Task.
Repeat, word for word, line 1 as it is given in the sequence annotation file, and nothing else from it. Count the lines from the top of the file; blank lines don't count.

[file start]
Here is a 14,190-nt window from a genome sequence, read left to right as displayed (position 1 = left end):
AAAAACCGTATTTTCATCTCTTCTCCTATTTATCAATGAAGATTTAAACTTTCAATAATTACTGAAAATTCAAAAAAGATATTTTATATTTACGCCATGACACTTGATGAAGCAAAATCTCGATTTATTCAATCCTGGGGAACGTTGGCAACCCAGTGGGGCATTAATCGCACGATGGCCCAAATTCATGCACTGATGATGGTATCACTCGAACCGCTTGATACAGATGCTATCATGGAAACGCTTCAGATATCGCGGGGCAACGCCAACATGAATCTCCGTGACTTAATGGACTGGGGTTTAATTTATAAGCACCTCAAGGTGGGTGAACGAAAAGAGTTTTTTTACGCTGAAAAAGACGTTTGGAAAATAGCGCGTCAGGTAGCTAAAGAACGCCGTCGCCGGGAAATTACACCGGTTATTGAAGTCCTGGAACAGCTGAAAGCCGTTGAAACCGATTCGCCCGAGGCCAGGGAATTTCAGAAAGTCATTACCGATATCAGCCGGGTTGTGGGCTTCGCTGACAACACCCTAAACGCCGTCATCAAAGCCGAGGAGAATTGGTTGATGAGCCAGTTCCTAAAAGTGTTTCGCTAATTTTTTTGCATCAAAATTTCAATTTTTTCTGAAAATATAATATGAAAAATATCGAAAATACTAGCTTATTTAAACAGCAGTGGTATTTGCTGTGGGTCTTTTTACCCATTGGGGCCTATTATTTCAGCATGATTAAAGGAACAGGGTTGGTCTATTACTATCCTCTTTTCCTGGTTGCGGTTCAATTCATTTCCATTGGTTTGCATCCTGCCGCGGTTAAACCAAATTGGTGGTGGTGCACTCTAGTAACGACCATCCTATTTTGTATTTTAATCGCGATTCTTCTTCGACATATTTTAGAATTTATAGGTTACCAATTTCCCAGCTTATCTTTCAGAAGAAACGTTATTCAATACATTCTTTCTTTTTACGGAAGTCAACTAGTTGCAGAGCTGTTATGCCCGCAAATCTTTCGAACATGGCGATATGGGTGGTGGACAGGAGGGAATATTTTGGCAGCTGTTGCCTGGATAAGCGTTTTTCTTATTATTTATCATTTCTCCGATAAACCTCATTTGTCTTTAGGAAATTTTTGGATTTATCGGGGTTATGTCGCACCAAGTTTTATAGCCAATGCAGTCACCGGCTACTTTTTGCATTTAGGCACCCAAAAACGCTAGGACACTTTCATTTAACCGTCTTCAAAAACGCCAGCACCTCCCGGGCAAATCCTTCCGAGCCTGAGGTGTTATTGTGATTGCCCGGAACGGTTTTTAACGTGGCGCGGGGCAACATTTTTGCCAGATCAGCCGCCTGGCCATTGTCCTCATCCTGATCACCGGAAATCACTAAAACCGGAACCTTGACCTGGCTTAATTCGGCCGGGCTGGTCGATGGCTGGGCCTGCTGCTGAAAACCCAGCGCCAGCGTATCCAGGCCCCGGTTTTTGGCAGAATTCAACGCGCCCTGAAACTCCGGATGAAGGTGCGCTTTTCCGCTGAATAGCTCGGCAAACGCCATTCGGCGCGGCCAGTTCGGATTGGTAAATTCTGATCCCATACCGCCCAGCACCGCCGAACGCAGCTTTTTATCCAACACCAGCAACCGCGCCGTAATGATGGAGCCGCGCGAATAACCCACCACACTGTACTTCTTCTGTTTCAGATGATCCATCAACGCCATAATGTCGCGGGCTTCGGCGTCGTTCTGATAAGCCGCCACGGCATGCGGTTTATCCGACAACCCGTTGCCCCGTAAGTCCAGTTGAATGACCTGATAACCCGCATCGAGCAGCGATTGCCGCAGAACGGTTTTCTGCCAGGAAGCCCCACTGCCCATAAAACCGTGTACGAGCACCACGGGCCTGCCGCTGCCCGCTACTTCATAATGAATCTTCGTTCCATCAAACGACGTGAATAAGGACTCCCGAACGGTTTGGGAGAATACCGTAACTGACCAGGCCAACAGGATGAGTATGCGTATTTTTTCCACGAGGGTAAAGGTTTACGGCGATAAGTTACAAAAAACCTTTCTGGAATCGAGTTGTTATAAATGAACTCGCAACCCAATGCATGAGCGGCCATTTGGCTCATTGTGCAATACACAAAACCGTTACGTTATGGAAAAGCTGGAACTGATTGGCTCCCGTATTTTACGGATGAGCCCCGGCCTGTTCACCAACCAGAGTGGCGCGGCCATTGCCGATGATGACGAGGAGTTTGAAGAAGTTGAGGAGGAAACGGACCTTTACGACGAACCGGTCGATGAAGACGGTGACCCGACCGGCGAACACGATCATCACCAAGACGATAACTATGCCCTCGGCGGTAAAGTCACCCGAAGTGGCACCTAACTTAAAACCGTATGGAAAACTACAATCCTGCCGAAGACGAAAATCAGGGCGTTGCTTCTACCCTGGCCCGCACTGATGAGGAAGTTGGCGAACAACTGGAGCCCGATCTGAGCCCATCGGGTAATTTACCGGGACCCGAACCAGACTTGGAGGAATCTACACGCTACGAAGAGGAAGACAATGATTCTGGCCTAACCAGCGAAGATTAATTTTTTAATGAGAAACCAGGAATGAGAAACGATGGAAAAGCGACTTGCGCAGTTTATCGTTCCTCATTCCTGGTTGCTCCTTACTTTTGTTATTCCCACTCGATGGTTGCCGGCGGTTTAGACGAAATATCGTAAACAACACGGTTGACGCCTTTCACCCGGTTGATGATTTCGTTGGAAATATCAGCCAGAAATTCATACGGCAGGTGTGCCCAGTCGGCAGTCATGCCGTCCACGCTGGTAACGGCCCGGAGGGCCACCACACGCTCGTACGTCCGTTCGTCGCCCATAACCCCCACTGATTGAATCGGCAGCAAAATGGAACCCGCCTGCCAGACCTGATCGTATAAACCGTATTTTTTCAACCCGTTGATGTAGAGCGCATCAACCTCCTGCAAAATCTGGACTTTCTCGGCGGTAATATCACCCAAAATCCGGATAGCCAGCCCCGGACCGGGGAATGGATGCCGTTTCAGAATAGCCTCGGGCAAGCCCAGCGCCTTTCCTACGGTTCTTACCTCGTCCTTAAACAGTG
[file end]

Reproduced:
Here is a 14,190-nt window from a genome sequence, read left to right as displayed (position 1 = left end):